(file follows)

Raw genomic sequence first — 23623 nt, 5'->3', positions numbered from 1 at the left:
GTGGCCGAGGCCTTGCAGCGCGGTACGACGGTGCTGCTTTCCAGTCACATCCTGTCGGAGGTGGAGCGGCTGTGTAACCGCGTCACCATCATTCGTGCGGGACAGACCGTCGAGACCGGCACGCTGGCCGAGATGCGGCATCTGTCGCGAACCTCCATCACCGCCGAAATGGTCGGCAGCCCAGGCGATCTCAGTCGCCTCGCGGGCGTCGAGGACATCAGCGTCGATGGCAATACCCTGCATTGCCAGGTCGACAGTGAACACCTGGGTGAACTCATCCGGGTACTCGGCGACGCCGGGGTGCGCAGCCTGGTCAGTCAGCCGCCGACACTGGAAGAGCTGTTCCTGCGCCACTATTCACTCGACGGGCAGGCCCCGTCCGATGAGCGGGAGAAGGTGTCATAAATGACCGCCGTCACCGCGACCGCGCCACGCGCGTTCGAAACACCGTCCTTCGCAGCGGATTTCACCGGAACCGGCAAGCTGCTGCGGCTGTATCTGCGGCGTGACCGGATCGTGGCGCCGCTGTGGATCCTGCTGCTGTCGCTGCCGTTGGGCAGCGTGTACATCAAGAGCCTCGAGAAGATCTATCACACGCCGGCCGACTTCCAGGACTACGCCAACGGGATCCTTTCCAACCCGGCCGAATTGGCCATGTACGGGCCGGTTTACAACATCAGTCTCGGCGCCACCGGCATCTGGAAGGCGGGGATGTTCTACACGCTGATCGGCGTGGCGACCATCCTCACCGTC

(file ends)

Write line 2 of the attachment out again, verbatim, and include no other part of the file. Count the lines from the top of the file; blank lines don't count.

GTGGCCGAGGCCTTGCAGCGCGGTACGACGGTGCTGCTTTCCAGTCACATCCTGTCGGAGGTGGAGCGGCTGTGTAACCGCGTCACCATCATTCGTGCGGGACAGACCGTCGAGACCGGCACGCTGGCCGAGATGCGGCATCTGTCGCGAACCTCCATCACCGCCGAAATGGTCGGCAGCCCAGGCGATCTCAGTCGCCTCGCGGGCGTCGAGGACATCAGCGTCGATGGCAATACCCTGCATTGCCAGGTCGACAGTGAACACCTGGGTGAACTCATCCGGGTACTCGGCGACGCCGGGGTGCGCAGCCTGGTCAGTCAGCCGCCGACACTGGAAGAGCTGTTCCTGCGCCACTATTCACTCGACGGGCAGGCCCCGTCCGATGAGCGGGAGAAGGTGTCATAAATGACCGCCGTCACCGCGACCGCGCCACGCGCGTTCGAAACACCGTCCTTCGCAGCGGATTTCACCGGAACCGGCAAGCTGCTGCGGCTGTATCTGCGGCGTGACCGGATCGTGGCGCCGCTGTGGATCCTGCTGCTGTCGCTGCCGTTGGGCAGCGTGTACATCAAGAGCCTCGAGAAGATCTATCACACGCCGGCCGACTTCCAGGACTACGCCAACGGGATCCTTTCCAACCCGGCCGAATTGGCCATGTACGGGCCGGTTTACAACATCAGTCTCGGCGCCACCGGCATCTGGAAGGCGGGGATGTTCTACACGCTGATCGGCGTGGCGACCATCCTCACCGTC